Wednesday, February 25, 2015

Adam's Animals. Written by Kimberly Payne. Illustrated by Janis Cox

Did you know that an owl has 3 different eyelids for three different purposes?
How about the fact that a worm can have up to 5 hearts or that a spiders legs fill up with blood?  These are just some of the insanely interesting things you and your child can learn from this extraordinary work by Kimberly Payne.  Here Payne continues her scripturally based writing, which teaches science and animal facts, while also pointing the reader to the scriptural accounts that the particular animal under discussion can be found.  Each animal or species group has an activity that goes with it, with the answers to the activity or games found in the back of the book.  As much thought as was put into this book, and the research that it must have demanded, surely warrants an investigation by your family. Especially this is the case if you believe we can learn more about the Creator from his creation, which really to me appears to be the main purpose and thrust of this book.  As the Bible says, to the "making of many books there is no end" (Ecclesiastes 12:12) but this does not mean that many of these books are not worth the time and effort needed to involve ourselves with them. 

Monday, February 23, 2015

Penelope the Grumpy Pony. Written by Angela DeVere Taylor. Illustrated by Polly Rabbits

This is a wonderful lesson about a circus animal who was about to give up and was very down and feelng quite misunderstood when something extraordinary happened to breath new excitement and love into the life of this alienated "pony".  I can't say enough about how well executed this is in teaching a child not to give up on theirself or give in to despair because often needed help or a change for the better is just around the corner.  Those who others often view as pitiful and worthless many times rise above the crowd and their former self to attain some sort of greatness and better life.  The illustrations also bring out the silly aspects of this story as well which are included with subtle effect.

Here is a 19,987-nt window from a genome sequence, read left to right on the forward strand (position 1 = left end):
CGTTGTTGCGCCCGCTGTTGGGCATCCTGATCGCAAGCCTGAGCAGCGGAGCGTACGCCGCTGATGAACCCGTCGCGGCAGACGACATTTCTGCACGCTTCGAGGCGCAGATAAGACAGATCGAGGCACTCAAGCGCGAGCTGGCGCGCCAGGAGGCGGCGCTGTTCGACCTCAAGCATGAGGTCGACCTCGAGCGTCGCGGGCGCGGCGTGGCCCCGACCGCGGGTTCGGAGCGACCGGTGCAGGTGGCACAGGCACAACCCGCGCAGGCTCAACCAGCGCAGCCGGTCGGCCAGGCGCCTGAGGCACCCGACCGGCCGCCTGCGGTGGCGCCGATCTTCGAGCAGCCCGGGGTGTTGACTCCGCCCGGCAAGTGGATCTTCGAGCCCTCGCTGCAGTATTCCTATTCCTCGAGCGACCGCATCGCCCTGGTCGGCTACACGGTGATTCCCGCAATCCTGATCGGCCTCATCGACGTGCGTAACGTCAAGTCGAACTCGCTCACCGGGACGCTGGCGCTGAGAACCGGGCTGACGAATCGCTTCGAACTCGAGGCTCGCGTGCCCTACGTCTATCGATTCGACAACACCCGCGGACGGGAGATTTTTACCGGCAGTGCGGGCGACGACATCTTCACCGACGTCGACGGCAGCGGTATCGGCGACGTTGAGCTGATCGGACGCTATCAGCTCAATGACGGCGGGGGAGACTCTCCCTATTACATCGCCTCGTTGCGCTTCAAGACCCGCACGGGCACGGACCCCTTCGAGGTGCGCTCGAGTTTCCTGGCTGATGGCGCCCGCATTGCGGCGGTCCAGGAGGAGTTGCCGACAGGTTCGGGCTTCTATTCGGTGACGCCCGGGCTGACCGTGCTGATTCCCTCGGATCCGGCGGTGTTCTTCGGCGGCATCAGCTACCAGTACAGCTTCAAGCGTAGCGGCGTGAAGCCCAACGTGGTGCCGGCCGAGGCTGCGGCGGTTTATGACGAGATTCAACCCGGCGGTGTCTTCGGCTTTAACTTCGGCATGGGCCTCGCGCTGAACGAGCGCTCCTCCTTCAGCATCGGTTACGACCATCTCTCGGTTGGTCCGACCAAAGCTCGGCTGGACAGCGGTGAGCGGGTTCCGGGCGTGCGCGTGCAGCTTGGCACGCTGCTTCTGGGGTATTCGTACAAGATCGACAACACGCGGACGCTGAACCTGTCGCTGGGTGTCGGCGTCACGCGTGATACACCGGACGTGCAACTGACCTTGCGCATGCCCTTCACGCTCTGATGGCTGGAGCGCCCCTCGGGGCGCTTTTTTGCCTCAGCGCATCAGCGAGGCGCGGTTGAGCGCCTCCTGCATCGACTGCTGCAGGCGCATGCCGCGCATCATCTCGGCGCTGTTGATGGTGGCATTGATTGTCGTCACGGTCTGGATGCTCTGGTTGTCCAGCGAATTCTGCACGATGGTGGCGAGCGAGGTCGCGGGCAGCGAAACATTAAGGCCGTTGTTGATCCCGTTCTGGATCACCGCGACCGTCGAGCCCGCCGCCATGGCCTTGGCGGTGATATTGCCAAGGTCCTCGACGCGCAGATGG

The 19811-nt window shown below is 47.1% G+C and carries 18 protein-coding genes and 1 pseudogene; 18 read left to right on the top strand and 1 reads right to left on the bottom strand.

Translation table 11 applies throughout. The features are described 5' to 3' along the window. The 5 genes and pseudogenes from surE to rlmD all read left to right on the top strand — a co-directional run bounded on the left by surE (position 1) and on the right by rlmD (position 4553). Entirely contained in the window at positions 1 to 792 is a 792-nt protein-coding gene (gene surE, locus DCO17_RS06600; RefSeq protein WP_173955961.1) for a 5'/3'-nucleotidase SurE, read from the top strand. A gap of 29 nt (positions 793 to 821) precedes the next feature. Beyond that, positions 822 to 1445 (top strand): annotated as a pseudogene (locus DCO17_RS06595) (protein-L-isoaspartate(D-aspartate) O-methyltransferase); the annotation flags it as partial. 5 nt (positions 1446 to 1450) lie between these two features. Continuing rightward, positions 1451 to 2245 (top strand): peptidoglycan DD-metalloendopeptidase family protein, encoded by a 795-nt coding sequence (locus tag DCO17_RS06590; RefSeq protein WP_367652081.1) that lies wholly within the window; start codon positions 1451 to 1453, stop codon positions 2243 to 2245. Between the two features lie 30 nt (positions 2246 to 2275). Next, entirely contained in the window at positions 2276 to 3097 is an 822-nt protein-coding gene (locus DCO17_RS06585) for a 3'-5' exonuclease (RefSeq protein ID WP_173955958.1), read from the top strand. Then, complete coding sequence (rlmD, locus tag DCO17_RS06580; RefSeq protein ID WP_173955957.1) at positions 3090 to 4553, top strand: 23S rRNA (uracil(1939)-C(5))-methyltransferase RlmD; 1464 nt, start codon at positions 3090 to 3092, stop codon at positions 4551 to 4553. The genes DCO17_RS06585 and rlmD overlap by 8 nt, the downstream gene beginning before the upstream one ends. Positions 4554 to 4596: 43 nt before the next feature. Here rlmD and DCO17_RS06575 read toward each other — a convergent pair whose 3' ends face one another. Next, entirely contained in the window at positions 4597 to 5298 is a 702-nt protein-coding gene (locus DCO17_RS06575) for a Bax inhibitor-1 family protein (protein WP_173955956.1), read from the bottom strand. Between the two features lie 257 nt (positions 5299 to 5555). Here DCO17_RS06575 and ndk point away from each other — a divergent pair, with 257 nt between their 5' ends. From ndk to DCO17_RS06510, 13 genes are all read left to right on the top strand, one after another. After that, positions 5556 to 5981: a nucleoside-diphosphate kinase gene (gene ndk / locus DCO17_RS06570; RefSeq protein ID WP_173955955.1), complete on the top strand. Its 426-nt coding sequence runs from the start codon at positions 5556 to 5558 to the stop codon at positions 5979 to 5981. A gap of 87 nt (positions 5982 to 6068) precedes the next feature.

If I Could Reach the Sky. Written by Abbe Reichman. Illustrated by Charles Berton

While it is true that reaching the literal sky may not be physically possible without the help of transportation or technology, that does not mean that we should never allow our imagination to take us there.  This beautifully worded and illustrated print and eBook, serves as an assistant to the imagination. In it we can join the narrator riding on stars, performing feats of nature with clouds, and bringing the moon back home to enjoy as a toy.  This story gives new meaning to the song "twinkle twinkle little star." Because, unlike the song, we no longer have to wonder "what you are." This is so no matter our inability to reach the heavens with our actual hands.  There was a Berenstain Bears book awhile back that described the bear family giving up T.V. for a night and sitting in the lawn for some engaging star watching. This book is in that league as it encourages children and adults alike to take a closer look, or "reach" in this case, at something that we may tend to overlook. 

Thursday, February 19, 2015

The Legend of Wally Gonkers is now on & will be free on Friday and Saturday, February 20th & 21st.

Hello all,  I would like to encourage you to take a look at my children's book "The Legend of Wally Gonkers", now available on Amazon. I am running a free promo on Friday and Saturday this week.  Any reviews are welcomed. Thank you for the opportunity to bring my writing now to you and please consider the book description below to learn more: